Though Burns liked to present himself as a ‘heaven-taught ploughman’ – hewn from the earth, and inspired by whisky and the Gods – this is only half the story. For Burns, like the 20th Century’s greatest bard, was also a learned man. He was well educated, possibly not much worse than much of the Scottish gentry. He read extensively form an early age, and his poems feature references to figures from the Greek lyrical poets to Adam Smith. Burns was well acquainted with the English poets of the era. He was also probably a rather moderate drinker for the age (Smith, 2007).

Burns moved to Edinburgh when he was 27. Here, in the capital, the language of the educated classes was Scottish Standard English – a dialect emerging since the Union as a compromise between Scots and the English of the south (Johnston, 2007). This was the language of formality, polite conversation, and high society. It was also one in which Burns was equally adept. 

Burns seems to have been both attracted and repelled by his new social circle. In reality he was, an inbetweener – not quite at home in rural Scotland, not quite at home amongst Edinburgh’s literati. According to University of Glasgow’s Jeremy Smith, Burns’ complex identity was manifest in much of his writing. Even in his personal correspondence, Burns could choose to write in either Scots or English, depending on which ‘Robert Burns’ he wanted to portray. Sometimes he wrote in a mixture of the two; just like many modern speakers of Scots, he could code-switch freely.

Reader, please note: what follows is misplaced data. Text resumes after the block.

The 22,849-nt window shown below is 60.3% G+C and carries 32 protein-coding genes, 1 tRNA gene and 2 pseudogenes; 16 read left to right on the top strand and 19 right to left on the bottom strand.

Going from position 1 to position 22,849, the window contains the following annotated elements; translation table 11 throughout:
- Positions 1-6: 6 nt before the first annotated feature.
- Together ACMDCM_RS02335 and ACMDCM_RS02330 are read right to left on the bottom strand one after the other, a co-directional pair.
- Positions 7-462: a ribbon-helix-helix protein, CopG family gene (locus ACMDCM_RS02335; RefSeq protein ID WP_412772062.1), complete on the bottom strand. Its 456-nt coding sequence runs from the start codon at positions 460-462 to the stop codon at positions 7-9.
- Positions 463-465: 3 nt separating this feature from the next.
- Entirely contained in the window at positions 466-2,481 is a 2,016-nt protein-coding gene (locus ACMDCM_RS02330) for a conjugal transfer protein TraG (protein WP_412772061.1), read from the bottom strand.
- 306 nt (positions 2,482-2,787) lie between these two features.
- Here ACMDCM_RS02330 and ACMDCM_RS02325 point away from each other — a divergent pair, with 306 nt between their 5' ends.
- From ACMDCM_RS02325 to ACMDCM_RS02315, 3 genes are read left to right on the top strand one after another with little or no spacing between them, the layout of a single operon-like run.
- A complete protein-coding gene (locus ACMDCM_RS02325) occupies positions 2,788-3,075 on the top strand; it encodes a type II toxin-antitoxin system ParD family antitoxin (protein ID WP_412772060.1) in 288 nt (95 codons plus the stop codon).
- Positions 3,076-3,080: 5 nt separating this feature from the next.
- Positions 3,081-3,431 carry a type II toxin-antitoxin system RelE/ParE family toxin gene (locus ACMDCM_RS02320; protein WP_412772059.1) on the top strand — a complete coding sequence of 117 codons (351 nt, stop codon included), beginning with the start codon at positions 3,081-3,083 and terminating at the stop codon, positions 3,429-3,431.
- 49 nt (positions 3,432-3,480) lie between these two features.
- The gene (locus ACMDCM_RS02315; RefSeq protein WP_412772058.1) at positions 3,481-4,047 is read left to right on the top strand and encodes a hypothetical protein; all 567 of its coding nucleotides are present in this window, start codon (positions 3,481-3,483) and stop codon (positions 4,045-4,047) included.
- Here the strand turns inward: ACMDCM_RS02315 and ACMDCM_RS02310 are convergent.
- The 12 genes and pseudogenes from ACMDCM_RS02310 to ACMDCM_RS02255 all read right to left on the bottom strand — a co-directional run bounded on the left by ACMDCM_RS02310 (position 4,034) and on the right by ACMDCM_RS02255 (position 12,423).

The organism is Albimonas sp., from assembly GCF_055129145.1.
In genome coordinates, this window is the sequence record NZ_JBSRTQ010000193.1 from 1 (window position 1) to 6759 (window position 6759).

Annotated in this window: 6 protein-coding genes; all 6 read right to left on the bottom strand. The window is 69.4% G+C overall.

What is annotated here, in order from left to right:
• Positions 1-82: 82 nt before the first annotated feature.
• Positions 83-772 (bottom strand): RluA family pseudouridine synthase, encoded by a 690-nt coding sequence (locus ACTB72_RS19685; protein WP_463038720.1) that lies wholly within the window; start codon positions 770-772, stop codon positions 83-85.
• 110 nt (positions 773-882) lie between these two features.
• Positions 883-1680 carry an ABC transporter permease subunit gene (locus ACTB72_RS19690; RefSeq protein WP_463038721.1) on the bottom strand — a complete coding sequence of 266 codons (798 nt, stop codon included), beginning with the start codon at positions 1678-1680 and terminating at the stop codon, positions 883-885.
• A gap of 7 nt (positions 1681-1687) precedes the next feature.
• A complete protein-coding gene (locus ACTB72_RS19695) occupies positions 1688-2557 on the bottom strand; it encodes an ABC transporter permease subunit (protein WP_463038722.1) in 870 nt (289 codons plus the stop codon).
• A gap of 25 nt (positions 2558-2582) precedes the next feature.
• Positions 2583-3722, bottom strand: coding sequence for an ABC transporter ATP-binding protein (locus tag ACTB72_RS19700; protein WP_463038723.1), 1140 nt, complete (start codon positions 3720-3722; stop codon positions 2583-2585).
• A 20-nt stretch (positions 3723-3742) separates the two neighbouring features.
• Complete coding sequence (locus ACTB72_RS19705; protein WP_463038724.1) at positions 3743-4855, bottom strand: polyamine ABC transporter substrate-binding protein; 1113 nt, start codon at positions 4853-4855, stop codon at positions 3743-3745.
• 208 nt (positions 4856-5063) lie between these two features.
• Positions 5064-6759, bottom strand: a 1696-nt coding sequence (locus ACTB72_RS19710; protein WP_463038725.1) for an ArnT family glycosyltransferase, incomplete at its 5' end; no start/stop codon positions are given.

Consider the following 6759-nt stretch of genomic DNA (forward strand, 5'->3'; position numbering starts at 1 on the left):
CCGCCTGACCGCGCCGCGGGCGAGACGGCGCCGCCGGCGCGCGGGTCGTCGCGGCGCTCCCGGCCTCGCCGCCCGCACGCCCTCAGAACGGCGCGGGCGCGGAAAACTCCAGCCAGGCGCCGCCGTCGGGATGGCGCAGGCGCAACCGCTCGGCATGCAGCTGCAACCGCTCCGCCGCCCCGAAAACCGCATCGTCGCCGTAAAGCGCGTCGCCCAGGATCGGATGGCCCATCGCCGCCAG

Burns used this ability to alternate between the two languages to great effect in his later poetry (Smith, 2007). Smith cites the example of ‘Tam O’Shanter’, Burns’ last major poem and possibly his finest (see here for a recent modern translation):.

When chapman billies leave the street,
And drouthy neebors, neebors meet,
As market-days are wearing late,
An’ folk begin to tak the gate,
While we sit bousing at the nappy,
And getting fou and unco happy,
We think na on the lang Scots miles,
The mosses, waters, slaps and styles,
That lie between us and our hame,
Where sits our sulky sullen dame,
Gathering her brows like gathering storm,
Nursing her wrath to keep it warm.

The final couplet of the poem’s first stanza, unlike the lines that precede it, are in English (‘warm’ and ‘storm’ would not have rhymed in Scots). As Smith (2007) points out, the shift from Scots to English, and corresponding change in rhythm, also marks a transition from narrative to figurative language (p. 83).

As Burns himself admitted, his knowledge of Scots and Scottish Standard English provided him with copia verborum (an ‘abundance of words’). It gave him the language he needed – Scots, English, or a mixture – for every context and situation.

Like Shakespeare writing for the Globe’s groundlings and its seated royalty, although he was himself neither of them, Burns could speak to both the upper and lower classes.  Burns was neither ploughman, nor gentry; he was something more. His genius lay in exploiting all the linguistic possibilities his identity – as an inbetweener – offered him.

References

Johnston, P. A. (2007). Scottish English and Scots. In David Britain (ed.) Language in the British Isles (pp. 105-121). Cambridge: Cambridge University Press.

Smith, J. J. (2007) Copia Verborum: The Linguistic Choices of Robert Burns. The Review of English Studies, 58, 73-88.